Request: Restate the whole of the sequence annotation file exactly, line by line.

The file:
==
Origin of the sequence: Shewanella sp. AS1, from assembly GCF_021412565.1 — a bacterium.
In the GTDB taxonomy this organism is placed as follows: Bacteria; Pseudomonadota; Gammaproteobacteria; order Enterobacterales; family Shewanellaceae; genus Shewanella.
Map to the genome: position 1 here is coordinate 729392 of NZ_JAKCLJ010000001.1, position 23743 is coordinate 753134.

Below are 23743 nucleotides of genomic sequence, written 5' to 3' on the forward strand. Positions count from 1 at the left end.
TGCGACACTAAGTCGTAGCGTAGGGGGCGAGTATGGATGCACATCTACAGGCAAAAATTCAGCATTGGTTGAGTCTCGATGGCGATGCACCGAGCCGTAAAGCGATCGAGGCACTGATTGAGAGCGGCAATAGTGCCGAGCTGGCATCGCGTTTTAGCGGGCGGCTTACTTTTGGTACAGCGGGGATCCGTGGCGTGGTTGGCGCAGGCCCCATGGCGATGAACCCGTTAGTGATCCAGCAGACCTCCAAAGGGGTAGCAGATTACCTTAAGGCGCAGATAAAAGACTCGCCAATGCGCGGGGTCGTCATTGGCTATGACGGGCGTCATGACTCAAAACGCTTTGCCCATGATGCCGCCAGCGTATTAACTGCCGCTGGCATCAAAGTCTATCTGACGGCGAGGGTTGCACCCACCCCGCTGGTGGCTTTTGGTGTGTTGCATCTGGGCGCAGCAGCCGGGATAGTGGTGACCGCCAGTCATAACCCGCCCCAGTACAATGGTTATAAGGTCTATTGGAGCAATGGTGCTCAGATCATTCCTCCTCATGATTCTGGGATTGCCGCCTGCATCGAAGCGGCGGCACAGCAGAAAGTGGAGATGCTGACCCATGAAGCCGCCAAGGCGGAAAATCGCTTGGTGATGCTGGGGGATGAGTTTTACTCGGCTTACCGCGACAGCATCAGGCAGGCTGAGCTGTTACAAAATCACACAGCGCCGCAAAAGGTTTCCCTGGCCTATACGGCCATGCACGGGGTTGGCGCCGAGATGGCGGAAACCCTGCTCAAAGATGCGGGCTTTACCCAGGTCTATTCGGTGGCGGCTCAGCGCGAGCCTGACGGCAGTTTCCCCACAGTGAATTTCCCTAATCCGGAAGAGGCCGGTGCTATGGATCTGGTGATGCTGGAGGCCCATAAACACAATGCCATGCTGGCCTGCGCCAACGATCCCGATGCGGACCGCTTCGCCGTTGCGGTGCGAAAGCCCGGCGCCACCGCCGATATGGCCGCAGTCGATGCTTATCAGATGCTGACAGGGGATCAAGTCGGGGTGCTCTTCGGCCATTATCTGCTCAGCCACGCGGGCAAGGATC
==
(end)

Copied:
Origin of the sequence: Shewanella sp. AS1, from assembly GCF_021412565.1 — a bacterium.
In the GTDB taxonomy this organism is placed as follows: Bacteria; Pseudomonadota; Gammaproteobacteria; order Enterobacterales; family Shewanellaceae; genus Shewanella.
Map to the genome: position 1 here is coordinate 729392 of NZ_JAKCLJ010000001.1, position 23743 is coordinate 753134.

Below are 23743 nucleotides of genomic sequence, written 5' to 3' on the forward strand. Positions count from 1 at the left end.
TGCGACACTAAGTCGTAGCGTAGGGGGCGAGTATGGATGCACATCTACAGGCAAAAATTCAGCATTGGTTGAGTCTCGATGGCGATGCACCGAGCCGTAAAGCGATCGAGGCACTGATTGAGAGCGGCAATAGTGCCGAGCTGGCATCGCGTTTTAGCGGGCGGCTTACTTTTGGTACAGCGGGGATCCGTGGCGTGGTTGGCGCAGGCCCCATGGCGATGAACCCGTTAGTGATCCAGCAGACCTCCAAAGGGGTAGCAGATTACCTTAAGGCGCAGATAAAAGACTCGCCAATGCGCGGGGTCGTCATTGGCTATGACGGGCGTCATGACTCAAAACGCTTTGCCCATGATGCCGCCAGCGTATTAACTGCCGCTGGCATCAAAGTCTATCTGACGGCGAGGGTTGCACCCACCCCGCTGGTGGCTTTTGGTGTGTTGCATCTGGGCGCAGCAGCCGGGATAGTGGTGACCGCCAGTCATAACCCGCCCCAGTACAATGGTTATAAGGTCTATTGGAGCAATGGTGCTCAGATCATTCCTCCTCATGATTCTGGGATTGCCGCCTGCATCGAAGCGGCGGCACAGCAGAAAGTGGAGATGCTGACCCATGAAGCCGCCAAGGCGGAAAATCGCTTGGTGATGCTGGGGGATGAGTTTTACTCGGCTTACCGCGACAGCATCAGGCAGGCTGAGCTGTTACAAAATCACACAGCGCCGCAAAAGGTTTCCCTGGCCTATACGGCCATGCACGGGGTTGGCGCCGAGATGGCGGAAACCCTGCTCAAAGATGCGGGCTTTACCCAGGTCTATTCGGTGGCGGCTCAGCGCGAGCCTGACGGCAGTTTCCCCACAGTGAATTTCCCTAATCCGGAAGAGGCCGGTGCTATGGATCTGGTGATGCTGGAGGCCCATAAACACAATGCCATGCTGGCCTGCGCCAACGATCCCGATGCGGACCGCTTCGCCGTTGCGGTGCGAAAGCCCGGCGCCACCGCCGATATGGCCGCAGTCGATGCTTATCAGATGCTGACAGGGGATCAAGTCGGGGTGCTCTTCGGCCATTATCTGCTCAGCCACGCGGGCAAGGATC